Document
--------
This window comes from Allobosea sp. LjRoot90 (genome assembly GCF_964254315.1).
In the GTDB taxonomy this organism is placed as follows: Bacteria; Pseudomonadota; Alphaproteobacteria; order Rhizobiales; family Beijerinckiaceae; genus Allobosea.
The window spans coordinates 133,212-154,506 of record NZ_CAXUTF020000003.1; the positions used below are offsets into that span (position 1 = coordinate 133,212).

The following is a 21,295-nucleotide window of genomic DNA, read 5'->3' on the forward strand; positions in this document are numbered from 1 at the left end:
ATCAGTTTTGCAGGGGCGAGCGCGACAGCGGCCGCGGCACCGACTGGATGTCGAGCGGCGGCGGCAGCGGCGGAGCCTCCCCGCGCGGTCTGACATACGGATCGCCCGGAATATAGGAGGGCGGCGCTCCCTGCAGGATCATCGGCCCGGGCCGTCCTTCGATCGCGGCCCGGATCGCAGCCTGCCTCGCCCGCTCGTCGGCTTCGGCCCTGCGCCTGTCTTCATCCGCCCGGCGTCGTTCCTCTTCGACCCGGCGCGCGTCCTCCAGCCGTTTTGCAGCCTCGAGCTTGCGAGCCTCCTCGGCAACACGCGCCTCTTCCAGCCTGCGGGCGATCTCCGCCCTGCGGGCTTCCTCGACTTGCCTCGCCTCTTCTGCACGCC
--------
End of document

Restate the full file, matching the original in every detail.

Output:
This window comes from Allobosea sp. LjRoot90 (genome assembly GCF_964254315.1).
In the GTDB taxonomy this organism is placed as follows: Bacteria; Pseudomonadota; Alphaproteobacteria; order Rhizobiales; family Beijerinckiaceae; genus Allobosea.
The window spans coordinates 133,212-154,506 of record NZ_CAXUTF020000003.1; the positions used below are offsets into that span (position 1 = coordinate 133,212).

The following is a 21,295-nucleotide window of genomic DNA, read 5'->3' on the forward strand; positions in this document are numbered from 1 at the left end:
ATCAGTTTTGCAGGGGCGAGCGCGACAGCGGCCGCGGCACCGACTGGATGTCGAGCGGCGGCGGCAGCGGCGGAGCCTCCCCGCGCGGTCTGACATACGGATCGCCCGGAATATAGGAGGGCGGCGCTCCCTGCAGGATCATCGGCCCGGGCCGTCCTTCGATCGCGGCCCGGATCGCAGCCTGCCTCGCCCGCTCGTCGGCTTCGGCCCTGCGCCTGTCTTCATCCGCCCGGCGTCGTTCCTCTTCGACCCGGCGCGCGTCCTCCAGCCGTTTTGCAGCCTCGAGCTTGCGAGCCTCCTCGGCAACACGCGCCTCTTCCAGCCTGCGGGCGATCTCCGCCCTGCGGGCTTCCTCGACTTGCCTCGCCTCTTCTGCACGCC